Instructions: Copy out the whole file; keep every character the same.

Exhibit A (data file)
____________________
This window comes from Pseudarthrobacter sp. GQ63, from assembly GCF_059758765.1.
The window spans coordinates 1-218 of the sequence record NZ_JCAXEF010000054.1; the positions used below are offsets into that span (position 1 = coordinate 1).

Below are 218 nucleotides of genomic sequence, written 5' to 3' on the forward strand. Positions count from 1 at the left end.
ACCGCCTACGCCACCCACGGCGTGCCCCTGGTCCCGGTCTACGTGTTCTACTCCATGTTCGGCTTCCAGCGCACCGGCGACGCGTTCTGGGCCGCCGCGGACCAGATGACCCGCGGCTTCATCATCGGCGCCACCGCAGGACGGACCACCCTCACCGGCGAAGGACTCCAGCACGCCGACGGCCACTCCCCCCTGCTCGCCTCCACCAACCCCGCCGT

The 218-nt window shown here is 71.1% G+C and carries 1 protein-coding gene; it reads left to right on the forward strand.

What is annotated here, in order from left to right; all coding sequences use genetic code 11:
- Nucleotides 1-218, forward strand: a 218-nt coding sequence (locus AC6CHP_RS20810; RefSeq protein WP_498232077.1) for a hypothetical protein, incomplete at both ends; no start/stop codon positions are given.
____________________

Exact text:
This window comes from Pseudarthrobacter sp. GQ63, from assembly GCF_059758765.1.
The window spans coordinates 1-218 of the sequence record NZ_JCAXEF010000054.1; the positions used below are offsets into that span (position 1 = coordinate 1).

Below are 218 nucleotides of genomic sequence, written 5' to 3' on the forward strand. Positions count from 1 at the left end.
ACCGCCTACGCCACCCACGGCGTGCCCCTGGTCCCGGTCTACGTGTTCTACTCCATGTTCGGCTTCCAGCGCACCGGCGACGCGTTCTGGGCCGCCGCGGACCAGATGACCCGCGGCTTCATCATCGGCGCCACCGCAGGACGGACCACCCTCACCGGCGAAGGACTCCAGCACGCCGACGGCCACTCCCCCCTGCTCGCCTCCACCAACCCCGCCGT

The 218-nt window shown here is 71.1% G+C and carries 1 protein-coding gene; it reads left to right on the forward strand.

What is annotated here, in order from left to right; all coding sequences use genetic code 11:
- Nucleotides 1-218, forward strand: a 218-nt coding sequence (locus AC6CHP_RS20810; RefSeq protein WP_498232077.1) for a hypothetical protein, incomplete at both ends; no start/stop codon positions are given.